The Search for the Common Good in the Constitution

In The Imaginative Conservative, JMC fellow Thaddeus Kozinski writes about the debate over how the American political community attains the common good.  


Did the Constitution Kill the Common Good?

By Thaddeus Kozinski
From The Imaginative Conservative


Michael Hannon and Robert George are both orthodox Catholic thinkers who subscribe to a personalist anthropology and Aristotelian/Thomistic social philosophy, one that interprets the character of the modern, autonomous individual as an evil fiction, one that recognizes the existence and priority of intrinsic, common goods, and one that posits the indispensability of social communities ordered by and to such common goods and the virtues for human flourishing. However, there is a substantial disagreement between them. In the article linked at the end of this essay, Prof. George claims that politics, or the state, political activity, etc., is essentially instrumental, that is, not a good in itself, but only good insofar as it enables the flourishing of a multitude of intrinsically good, sub-political communities, such as families and churches, made up of persons that discover and possess their good only by participation in such communities. Mr. Hannon, on the other hand, claims that politics, or the state, political activity, etc., is essentially an intrinsic good, and as such, even a higher good than the communities it is meant to serve, due to its being more common. Indeed, the political is the architectonic good (subordinate only to the ultra-architectonic, supernatural common good that subsists in the Church, that is, the City of God), since it alone is responsible for and capable of coordinating the activity of the communities within it, with an eye to the greatest common good of all, God Himself, and human beatitude in friendship with Him for eternity.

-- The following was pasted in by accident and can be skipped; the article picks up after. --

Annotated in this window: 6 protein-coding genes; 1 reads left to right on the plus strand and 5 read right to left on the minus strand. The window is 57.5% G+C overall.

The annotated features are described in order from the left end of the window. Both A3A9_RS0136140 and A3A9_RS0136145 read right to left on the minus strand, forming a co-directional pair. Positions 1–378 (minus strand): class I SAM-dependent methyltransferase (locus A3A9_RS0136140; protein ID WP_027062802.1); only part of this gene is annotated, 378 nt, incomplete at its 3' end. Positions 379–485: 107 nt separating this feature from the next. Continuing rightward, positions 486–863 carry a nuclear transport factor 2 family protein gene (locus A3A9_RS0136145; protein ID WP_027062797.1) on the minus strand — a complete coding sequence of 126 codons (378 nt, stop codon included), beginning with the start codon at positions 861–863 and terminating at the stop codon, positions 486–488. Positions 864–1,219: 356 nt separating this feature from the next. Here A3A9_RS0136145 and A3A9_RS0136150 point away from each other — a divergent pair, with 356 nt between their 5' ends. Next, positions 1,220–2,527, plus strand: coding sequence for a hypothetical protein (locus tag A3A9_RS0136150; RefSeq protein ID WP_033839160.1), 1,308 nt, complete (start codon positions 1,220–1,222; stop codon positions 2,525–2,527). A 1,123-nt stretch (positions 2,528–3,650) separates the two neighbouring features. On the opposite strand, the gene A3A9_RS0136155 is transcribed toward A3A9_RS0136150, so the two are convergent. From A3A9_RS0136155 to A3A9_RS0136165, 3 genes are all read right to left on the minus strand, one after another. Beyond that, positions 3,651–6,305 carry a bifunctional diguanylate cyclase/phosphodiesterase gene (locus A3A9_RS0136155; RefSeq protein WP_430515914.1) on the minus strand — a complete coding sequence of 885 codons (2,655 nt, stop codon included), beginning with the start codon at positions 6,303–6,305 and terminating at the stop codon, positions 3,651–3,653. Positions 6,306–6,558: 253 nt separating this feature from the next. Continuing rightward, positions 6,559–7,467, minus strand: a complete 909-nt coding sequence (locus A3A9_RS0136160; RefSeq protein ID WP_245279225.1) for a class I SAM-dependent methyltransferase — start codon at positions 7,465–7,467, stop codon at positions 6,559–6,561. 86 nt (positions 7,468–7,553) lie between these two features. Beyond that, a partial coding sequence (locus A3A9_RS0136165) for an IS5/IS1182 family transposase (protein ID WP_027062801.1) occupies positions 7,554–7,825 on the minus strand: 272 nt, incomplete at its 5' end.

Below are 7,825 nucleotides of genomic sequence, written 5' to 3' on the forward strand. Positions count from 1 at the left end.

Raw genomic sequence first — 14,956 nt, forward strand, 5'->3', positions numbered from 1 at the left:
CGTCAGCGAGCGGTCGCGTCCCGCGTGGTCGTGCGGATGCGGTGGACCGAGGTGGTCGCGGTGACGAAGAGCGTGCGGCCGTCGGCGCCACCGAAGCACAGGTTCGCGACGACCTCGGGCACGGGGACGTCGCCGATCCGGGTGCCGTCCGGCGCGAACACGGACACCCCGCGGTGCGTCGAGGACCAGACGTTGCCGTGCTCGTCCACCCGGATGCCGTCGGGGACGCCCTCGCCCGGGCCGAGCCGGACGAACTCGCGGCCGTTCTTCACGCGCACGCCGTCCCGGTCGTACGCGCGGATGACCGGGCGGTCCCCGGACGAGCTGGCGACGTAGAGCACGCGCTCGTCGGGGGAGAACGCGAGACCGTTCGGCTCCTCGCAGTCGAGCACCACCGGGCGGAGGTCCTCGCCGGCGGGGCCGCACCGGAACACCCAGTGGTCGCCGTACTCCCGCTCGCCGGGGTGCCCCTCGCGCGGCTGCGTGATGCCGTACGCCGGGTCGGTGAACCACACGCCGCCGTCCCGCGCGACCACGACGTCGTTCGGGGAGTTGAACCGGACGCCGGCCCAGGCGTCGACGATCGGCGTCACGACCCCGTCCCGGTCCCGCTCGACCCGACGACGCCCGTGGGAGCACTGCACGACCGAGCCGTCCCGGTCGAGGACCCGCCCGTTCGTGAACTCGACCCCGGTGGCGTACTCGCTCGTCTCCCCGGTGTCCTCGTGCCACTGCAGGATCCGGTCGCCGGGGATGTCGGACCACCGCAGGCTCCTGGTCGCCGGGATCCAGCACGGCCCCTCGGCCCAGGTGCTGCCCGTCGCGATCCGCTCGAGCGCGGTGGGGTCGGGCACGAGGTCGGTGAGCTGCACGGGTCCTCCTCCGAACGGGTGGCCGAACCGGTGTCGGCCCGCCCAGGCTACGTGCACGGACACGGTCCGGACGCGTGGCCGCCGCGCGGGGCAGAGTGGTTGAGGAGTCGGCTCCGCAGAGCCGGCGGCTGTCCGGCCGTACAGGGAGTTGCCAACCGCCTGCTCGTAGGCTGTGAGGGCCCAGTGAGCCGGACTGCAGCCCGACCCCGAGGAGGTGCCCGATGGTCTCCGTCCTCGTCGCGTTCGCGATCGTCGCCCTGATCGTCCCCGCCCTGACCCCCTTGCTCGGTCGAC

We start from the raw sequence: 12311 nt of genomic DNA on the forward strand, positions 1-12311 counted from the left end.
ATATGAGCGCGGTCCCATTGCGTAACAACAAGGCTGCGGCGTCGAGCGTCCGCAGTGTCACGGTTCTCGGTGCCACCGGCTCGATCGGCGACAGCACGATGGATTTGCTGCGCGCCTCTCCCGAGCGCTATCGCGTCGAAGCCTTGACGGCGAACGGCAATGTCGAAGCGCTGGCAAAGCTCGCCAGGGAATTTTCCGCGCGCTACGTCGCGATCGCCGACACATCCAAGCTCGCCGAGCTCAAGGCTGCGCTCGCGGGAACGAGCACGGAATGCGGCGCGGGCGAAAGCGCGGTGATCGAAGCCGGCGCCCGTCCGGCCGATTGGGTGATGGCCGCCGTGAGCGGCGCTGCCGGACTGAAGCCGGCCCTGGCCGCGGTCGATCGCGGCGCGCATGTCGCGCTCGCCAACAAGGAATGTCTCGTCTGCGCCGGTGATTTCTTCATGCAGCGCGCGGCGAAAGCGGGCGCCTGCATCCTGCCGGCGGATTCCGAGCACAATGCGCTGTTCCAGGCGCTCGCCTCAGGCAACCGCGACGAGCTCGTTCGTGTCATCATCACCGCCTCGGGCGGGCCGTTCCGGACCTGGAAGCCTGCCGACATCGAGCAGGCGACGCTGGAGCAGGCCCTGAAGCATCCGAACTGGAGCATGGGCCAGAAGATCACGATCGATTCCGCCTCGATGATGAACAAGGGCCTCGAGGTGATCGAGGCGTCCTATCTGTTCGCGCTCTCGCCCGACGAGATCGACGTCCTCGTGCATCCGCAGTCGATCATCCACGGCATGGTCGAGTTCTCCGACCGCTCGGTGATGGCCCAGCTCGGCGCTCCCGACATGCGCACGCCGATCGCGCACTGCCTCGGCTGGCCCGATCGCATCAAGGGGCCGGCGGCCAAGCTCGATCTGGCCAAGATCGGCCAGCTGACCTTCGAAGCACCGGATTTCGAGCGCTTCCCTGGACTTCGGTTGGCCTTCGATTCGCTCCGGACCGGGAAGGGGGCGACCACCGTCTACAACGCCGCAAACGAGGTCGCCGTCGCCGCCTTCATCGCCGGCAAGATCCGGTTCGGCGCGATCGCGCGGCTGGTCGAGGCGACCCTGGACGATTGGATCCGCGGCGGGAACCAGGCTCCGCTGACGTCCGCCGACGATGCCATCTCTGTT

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Thaddeus KozinskiThaddeus Kozinski is the Academic Dean and Associate Professor of philosophy and humanities at Wyoming Catholic College. He is the author of The Political Problem of Religious Pluralism: And Why Philosophers Cannot Solve It and Liberalism vs. the Logos, forthcoming from Angelico Press. His scholarly interests include mystical theology, the political culture of liberal democracies, and political theology. He received his Masters in the Liberal Arts from St. Johns College and his PhD in Thomistic Philosophy from Catholic University.

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